STEM occupations are being filled with the help of clever talent acquisitions.
It doesn’t take much more than a glance at job statistics to gauge the shortage of STEM (science, technology, engineering, and mathematics) workers. In 2016, in the U.S., 13 STEM jobs were posted online for each unemployed STEM worker—roughly three million more jobs than job seekers. In the fourth quarter of 2017, it took 40 days to fill an ICT (information and communication technology) job in Australia—an increase of nearly 50 percent in two years. This year, a study revealed a shortfall of 173,000 STEM workers in the U.K.—with attendant costs to employers of £1.5 billion annually.
The consequences of this persistent shortage of STEM workers aren’t relegated to technology companies. All sorts of enterprises need data scientists, app developers, and STEM workers in a host of other specialties, including cybersecurity, AI, voice tech, and robotics. Moreover, STEM skills are increasingly required in jobs that aren’t categorically technical in nature: the Business-Higher Education Forum reported that 67 percent of the 2.35 million job postings in the U.S. in 2015 were “analytics-enabled.” These include management jobs that require the ability to use decision-making technologies, and functional jobs, like HR and marketing, in which the use of analytics is becoming commonplace.
So, what can your company do to ensure a ready supply of candidates with STEM skills when they are already scarce, and demand is likely to make them scarcer still in the years ahead? Here are three ideas that have worked for other companies:
Identify and Tap Unrecognized Candidate Pools
Bersin’s talent acquisition (TA) research has found that candidate pool development is the second most influential driver of TA performance (after strong working relationships with hiring managers). Effective candidate pools produce higher-quality candidates, reduce time-to-hire, and enhance the ROI in TA.
To build candidate pools for in-demand STEM workers, companies will have to be a more creative than usual. For starters, they can consider tapping alternative talent sources outside the norms of traditional TA strategies. For example, they can seek out non-full-time employees and contingent workers, such as part-timers, freelancers, contract workers, and open-source talent. They can also seek out workers who have too often been ignored by employers, such as people with autism and physical disabilities.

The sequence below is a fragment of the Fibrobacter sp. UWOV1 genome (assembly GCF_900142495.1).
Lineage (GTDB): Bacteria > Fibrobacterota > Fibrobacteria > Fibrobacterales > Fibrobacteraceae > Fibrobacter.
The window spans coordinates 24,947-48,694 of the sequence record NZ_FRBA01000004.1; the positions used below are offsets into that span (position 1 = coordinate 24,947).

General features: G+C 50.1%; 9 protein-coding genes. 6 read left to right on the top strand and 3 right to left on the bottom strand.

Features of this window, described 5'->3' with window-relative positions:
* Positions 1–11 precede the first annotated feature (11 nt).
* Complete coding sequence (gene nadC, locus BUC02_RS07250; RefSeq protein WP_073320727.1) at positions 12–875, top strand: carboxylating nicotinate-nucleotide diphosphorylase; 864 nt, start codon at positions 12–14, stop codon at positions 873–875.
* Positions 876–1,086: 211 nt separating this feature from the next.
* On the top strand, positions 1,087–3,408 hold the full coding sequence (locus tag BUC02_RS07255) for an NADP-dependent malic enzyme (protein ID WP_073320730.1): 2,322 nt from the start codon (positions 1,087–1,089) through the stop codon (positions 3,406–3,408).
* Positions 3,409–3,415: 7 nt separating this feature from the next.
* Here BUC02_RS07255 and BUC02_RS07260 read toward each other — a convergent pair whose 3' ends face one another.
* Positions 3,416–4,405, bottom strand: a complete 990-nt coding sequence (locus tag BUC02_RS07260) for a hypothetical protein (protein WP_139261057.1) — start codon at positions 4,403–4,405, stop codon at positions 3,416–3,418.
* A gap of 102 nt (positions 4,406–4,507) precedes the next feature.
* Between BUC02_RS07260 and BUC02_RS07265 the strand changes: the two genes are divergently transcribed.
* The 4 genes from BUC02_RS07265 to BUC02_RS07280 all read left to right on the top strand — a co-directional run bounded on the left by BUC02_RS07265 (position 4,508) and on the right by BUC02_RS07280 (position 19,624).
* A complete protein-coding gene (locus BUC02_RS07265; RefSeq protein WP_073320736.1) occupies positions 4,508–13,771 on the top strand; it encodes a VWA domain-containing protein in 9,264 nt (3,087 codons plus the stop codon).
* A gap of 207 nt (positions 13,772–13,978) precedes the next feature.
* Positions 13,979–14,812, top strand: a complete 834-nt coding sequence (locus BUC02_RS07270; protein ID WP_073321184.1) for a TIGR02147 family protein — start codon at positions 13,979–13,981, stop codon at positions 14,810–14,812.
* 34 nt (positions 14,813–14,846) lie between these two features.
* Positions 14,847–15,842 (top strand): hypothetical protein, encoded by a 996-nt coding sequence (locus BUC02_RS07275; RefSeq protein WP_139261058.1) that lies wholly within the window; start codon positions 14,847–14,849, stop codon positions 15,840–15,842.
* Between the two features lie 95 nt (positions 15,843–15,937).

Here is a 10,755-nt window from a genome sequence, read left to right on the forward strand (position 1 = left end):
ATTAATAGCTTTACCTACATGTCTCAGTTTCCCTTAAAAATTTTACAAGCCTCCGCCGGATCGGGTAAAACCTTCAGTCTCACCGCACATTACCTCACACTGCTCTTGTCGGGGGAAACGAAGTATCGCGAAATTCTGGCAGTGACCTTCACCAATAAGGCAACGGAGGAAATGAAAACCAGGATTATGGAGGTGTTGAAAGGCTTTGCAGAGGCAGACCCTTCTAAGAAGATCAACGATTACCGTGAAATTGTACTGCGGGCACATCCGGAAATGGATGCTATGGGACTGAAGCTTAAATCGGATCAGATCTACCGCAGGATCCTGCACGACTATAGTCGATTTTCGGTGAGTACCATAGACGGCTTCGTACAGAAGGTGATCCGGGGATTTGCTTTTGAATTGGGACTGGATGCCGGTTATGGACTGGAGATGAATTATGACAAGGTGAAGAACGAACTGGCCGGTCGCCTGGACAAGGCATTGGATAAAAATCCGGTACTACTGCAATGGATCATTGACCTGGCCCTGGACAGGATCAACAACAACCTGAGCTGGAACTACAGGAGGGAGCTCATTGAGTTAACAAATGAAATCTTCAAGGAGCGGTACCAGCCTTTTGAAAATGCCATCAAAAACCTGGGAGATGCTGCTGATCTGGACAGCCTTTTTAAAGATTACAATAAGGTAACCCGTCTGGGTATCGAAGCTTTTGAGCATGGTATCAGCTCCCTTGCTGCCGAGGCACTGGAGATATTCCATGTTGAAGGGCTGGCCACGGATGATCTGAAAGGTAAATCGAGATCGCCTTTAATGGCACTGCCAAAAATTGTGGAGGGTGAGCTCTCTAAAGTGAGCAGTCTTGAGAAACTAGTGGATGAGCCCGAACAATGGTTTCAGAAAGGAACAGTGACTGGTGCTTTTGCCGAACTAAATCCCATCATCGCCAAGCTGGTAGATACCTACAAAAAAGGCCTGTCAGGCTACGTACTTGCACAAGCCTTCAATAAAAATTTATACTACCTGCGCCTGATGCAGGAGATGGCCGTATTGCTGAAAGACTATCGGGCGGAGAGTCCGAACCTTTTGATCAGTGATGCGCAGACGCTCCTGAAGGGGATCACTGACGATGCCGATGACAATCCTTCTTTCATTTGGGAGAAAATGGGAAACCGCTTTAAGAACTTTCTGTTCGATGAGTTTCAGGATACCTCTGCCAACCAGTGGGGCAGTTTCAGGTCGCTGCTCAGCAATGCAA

Witness ULTRA Testing, a small New York-based software testing company founded in 2013 by two MIT engineers. They realized that the traits of people with autism align very well with the traits of highly-effective software testers, and that realization led them to a largely untapped candidate pool of STEM workers. The first time they dipped into it, this pool yielded 150 applicants for three openings within 72 hours—a third of whom had graduate degrees. Today, 75 percent of the company’s employees are people on the autism spectrum.
Create Your Own Candidate Pools
Another way to find STEM job workers—or any in-demand group of workers, for that matter—is to build your own candidate pool. That’s what San Antonio-based Rackspace, the recipient of the 2014 Bersin by Deloitte WhatWorks® Award, did. Rackspace is a cloud computing host with more than 5,000 employees globally. To meet the challenge of finding STEM candidates, Rackspace used its in-house training department to start producing them.
The company’s L&D director convinced the founder and CEO to use Rackspace University as an open-to-the-public school for people who wanted to become STEM workers—not only helping to address the national need for STEM education venues, but also providing a steady flow of potential employees. The company partnered with the city of San Antonio and local workforce development agencies to provide financial support to help students pay for tuition and living expenses. The pilot program was a success: In 2013-14, more than 500 students enrolled in Open Cloud Academy, 61 graduated, and 33 were hired by Rackspace. Since then, 655 people have graduated—a 98 percent completion rate.
Entice Candidates to Come to You
Lastly, why not put the growing interest in working for socially-conscious companies to work in your STEM talent acquisition efforts? Increasingly, candidates are looking for jobs that come with a sense of purpose and they want to work in organizations that offer meaning beyond profit.
The 2018 Deloitte Global Human Capital Trends report showcases the rapid rise of what we call the social enterprise. You can add social capital to your employer brand by:
- Listening carefully to the external as well as the internal environment. This effort should extend beyond business partners and customers to all of the societal stakeholders that influence and are influenced by your company.
- Investing in the broader social ecosystem, starting with your own employees. An organization that invests both in its own workforce and in the workforce ecosystem as a whole, like Rackspace has with Open Cloud Academy, benefits itself and society at large.
- Proactively managing your company’s position in the social ecosystem—by engaging with stakeholders and strategically determining and pursuing the relationships it wants to maintain with each.
If you offer social capital as part of your employer brand, you can not only raise the chances that STEM candidates will seek you out, but also enhance your ability to retain STEM workers after you’ve hired them.
Hiring STEM workers is a challenging task these days—and it probably won’t get any easier as digital technologies become embedded in every aspect and function of your business. With a bit of creative effort, your company can buck the odds and find the people it needs.